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In memory of Andy Townend

12th January 1952 - 21st July 1998



This page in memory of Andy Townend is adapted from an article which appeared originally in British Bluegrass News, November 1998.

You can also read about Andy and see some good pictures of his playing career at UK North West Bluegrass News. Andy's brother Rick has also written out some tablatures of his mandolin breaks.



News of the tragic death of Andy Townend at the age of 46, after a short illness, shocked the British bluegrass community in the summer of 1998. Many of us attended Andy's funeral, and there was a supportive gathering the following evening for a session at St Julian's Club in Sevenoaks, Kent. The respect in which Andy was held nationally was recognised by an obituary in The Guardian, written by Alan Ward. Since then we have been trying to come to terms with the fact that Andy, the country's foremost bluegrass musician, is no longer with us.

Andy Townend was a musical prodigy. He took up the mandolin shortly before his 11th birthday, and within five years he was a veteran who had already played on stage with such artists as Bill Monroe, Ralph Stanley and the Country Gentlemen, on a summer visit to the States in 1967. Bill Monroe always remembered Andy and spoke highly of his musicianship. Andy’s visit also included two weeks spent as a Clinch Mountain Boy, in Ralph Stanley's band. The experience of being 'on the road' was one that he never forgot. The opportunity to play with Ralph Stanley was more than adequate compensation for the long (often all-day) car journeys in cramped and uncomfortable conditions.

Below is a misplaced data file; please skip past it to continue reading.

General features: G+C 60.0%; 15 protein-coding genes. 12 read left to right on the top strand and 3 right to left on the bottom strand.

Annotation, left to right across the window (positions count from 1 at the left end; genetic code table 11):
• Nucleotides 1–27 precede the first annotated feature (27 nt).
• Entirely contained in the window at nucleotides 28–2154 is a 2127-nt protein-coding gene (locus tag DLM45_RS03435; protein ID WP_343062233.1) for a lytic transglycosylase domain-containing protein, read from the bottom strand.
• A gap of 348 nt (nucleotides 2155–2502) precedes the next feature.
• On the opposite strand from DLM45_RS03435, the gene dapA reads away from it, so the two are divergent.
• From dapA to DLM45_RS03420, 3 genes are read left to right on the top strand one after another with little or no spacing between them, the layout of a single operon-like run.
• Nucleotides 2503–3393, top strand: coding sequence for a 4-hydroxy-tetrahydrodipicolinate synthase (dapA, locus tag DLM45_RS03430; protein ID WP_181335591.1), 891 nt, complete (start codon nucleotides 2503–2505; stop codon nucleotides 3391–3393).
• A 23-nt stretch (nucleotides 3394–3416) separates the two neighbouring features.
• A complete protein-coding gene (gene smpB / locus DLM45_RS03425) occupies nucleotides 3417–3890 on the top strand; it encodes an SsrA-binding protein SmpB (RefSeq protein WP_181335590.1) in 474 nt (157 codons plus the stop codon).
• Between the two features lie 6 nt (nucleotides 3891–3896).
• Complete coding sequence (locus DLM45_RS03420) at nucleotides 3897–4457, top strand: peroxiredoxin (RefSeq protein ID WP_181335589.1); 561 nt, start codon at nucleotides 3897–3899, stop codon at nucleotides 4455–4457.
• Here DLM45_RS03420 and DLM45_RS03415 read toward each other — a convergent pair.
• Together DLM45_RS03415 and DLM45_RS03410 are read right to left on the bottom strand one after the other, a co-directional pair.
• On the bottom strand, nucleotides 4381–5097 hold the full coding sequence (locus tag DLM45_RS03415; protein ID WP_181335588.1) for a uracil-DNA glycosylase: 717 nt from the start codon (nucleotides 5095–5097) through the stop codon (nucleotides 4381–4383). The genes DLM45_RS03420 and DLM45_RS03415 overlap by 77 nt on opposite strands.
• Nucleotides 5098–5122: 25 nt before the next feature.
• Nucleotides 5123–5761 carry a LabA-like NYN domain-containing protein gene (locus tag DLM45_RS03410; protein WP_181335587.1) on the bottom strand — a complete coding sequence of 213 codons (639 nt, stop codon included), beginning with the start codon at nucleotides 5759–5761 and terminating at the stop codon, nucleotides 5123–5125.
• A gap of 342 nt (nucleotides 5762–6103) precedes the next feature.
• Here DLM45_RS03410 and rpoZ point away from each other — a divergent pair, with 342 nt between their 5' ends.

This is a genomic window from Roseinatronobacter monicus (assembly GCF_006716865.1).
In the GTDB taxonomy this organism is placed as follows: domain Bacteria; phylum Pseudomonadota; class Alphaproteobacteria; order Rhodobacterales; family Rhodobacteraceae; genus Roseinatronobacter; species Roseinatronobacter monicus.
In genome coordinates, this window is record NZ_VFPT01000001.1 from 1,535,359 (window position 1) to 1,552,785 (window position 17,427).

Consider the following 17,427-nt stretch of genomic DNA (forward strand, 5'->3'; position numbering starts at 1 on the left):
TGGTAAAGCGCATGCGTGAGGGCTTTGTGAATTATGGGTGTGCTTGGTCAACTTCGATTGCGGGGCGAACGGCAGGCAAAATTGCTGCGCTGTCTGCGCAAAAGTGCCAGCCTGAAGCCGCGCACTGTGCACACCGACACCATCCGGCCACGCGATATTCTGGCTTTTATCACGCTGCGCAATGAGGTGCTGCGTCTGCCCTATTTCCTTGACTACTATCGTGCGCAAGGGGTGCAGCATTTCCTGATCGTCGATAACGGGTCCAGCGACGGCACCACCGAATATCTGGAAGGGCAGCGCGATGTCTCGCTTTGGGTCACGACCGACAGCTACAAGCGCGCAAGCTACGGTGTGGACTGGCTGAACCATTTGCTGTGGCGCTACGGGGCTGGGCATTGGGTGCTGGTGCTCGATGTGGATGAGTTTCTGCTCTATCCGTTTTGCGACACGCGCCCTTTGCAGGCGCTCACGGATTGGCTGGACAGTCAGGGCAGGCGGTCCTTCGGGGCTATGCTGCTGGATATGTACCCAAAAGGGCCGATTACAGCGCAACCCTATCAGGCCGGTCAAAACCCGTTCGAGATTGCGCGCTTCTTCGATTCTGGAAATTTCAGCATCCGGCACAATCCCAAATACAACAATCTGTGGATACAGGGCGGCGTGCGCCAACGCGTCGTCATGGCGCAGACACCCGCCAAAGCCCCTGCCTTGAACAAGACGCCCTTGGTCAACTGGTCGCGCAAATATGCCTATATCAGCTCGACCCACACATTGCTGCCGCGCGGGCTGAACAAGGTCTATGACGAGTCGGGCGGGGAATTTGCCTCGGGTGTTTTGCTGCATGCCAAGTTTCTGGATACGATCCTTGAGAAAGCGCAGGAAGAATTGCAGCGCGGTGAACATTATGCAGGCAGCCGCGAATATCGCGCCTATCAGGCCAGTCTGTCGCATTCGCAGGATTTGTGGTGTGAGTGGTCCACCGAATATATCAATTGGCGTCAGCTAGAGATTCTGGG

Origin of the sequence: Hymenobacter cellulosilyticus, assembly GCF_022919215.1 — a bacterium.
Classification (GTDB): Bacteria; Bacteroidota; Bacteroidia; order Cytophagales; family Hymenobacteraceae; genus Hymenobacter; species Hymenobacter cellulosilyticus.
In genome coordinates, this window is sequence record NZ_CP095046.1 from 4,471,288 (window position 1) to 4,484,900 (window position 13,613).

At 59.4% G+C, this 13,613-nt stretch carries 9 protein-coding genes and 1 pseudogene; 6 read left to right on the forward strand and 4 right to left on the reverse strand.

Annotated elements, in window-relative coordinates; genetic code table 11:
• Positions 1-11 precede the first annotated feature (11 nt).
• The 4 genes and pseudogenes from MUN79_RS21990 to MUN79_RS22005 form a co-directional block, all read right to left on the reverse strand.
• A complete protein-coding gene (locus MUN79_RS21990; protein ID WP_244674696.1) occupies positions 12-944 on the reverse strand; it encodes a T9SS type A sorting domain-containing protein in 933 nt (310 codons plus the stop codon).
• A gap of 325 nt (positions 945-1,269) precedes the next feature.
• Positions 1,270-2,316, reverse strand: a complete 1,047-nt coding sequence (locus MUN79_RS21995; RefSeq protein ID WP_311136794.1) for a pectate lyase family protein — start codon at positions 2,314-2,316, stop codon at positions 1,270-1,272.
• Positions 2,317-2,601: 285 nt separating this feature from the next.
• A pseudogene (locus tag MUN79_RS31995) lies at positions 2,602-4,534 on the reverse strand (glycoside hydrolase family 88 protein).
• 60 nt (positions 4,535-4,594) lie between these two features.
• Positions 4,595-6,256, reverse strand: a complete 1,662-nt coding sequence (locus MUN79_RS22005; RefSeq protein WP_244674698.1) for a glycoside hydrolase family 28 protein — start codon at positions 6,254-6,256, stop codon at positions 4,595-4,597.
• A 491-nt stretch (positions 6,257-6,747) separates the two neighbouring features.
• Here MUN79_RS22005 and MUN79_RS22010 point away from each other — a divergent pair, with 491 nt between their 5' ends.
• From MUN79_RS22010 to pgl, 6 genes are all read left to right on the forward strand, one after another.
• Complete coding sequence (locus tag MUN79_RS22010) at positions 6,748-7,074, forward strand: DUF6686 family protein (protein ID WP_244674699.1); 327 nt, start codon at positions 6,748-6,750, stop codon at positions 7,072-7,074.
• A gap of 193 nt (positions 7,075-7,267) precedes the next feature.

On his return to England, Andy could have been forgiven for thinking that he had now done it all. What actually happened indicates the breadth of his musical perception. "I suddenly thought," he once related to BBN, "I come from the wrong country, the wrong background, to play mountain music. When I got back I listened to a lot of jazz, among other things, and played quite a lot of jazz guitar. I heard a record of Django Reinhardt and thought, 'Wow, I didn't know the guitar could do that!'" So Andy proceeded to become a first-class jazz guitarist, and his mandolin playing absorbed a lot of jazz influences. At the funeral we heard a recording of Andy playing his own beautiful arrangement for mandolin of the jazz tune, You Don't Know What Love Is, a fitting reminder of his wonderful talent.